War and conflict are no longer the primary drivers of displacement and humanitarian crises. More extreme weather and other climate change impacts are increasingly playing a role. In 2016 alone, 24 million people were forced from their homes by weather-related disasters, far more than were displaced by conflict. Meanwhile, more frequent and protracted droughts, especially in poor and unstable countries in Africa and the Middle East, are undermining food security, causing people to migrate in order to survive, and fueling pre-existing social and ethnic tensions. In war-torn Somalia, for example, the worst drought in 50 years and approaching famine conditions have displaced more than 700,000 people who have fled to cities and other countries in order to survive.
Invariably, it is the poorest and those who bear least responsibility for the climate crisis who are impacted the most. Yet those most in need of protection are least able to access it. Problematically, the UN Refugees Convention does not protect those forced to flee their countries due to natural disasters or climate change effects. In the wake of hurricanes, floods, and other disasters, those displaced within their own countries (including in the United States) often receive the least assistance and are discriminated against the most.
The recent decision of President Donald Trump to renege on U.S. commitments under the UN Paris Climate Agreement to reduce its emissions, as well as to help poor countries adapt to the impacts of climate change, comes as a huge setback. As the world’s second largest emitter of greenhouse gases, the largest historical emitter, and the largest emitter on a per capita basis, the U.S. contribution to the growing climate crisis is beyond dispute. In pulling the United States out of the Paris Accord, President Trump ignored both serious upsides and downsides. These include not only the enormous economic and health benefits that renewable energy offers, but also the significant threat to stability and human security that not acting to address climate change presents. Not helping the most vulnerable countries to adapt will leave them more vulnerable and result in even more humanitarian crises and instability in the future. Rather than steering the world towards more ambitious climate action and holding fast-developing countries accountable to their reduction commitments, we are contributing to a more dangerous world.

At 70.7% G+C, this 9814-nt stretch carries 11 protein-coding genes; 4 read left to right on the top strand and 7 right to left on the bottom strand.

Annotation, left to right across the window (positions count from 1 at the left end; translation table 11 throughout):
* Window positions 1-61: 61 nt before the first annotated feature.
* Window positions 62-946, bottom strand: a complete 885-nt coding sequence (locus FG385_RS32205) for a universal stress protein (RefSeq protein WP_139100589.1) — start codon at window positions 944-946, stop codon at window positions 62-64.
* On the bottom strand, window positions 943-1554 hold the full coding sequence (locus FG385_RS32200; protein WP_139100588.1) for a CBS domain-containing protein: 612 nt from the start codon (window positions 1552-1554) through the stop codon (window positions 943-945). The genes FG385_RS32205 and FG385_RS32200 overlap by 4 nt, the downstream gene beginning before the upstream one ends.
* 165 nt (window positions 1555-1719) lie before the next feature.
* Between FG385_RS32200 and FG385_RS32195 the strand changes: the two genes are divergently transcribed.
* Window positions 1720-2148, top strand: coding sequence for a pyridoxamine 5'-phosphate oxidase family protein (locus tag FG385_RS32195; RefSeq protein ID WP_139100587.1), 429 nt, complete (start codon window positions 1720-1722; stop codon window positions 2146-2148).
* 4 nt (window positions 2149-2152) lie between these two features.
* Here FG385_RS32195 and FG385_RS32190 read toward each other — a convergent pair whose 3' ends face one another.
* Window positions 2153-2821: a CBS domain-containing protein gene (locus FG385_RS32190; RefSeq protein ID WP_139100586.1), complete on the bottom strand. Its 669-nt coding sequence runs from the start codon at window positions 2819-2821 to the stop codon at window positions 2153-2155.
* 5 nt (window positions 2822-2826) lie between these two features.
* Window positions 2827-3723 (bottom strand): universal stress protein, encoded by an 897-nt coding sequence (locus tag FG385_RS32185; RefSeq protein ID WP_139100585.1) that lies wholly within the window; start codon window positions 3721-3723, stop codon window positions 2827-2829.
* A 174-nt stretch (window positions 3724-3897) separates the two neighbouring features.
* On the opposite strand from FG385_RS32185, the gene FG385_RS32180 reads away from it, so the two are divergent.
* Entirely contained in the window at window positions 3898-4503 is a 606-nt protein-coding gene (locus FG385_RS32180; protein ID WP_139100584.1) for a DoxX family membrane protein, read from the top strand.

On World Refugee Day, it is imperative that we not be deterred. It is extremely encouraging to see the world doing just that in the wake of the U.S. withdrawal from Paris as members of Congress and state and local governments, other nations, and the private sector step up efforts to address climate change. But there are other opportunities as well. Increased investments in reducing disaster risk (DRR) and making homes, schools, infrastructure, and societies more resilient are needed at all levels. In addition, governments must make efforts to map climate displacement risk (especially at the local level) and to support the most vulnerable communities to either adapt in place, or to voluntarily relocate or migrate elsewhere.
These and other actions present opportunities to minimize the impacts of climate change on forced displacement and humanitarian crises, but only if we act now. The longer we wait to curb warming pollution and help the most climate-vulnerable communities adapt to unavoidable changes to the climate system, the greater the humanitarian response costs, lost development gains, and human suffering into the future.
Alice Thomas is the Climate Displacement Program Manager at Refugees International.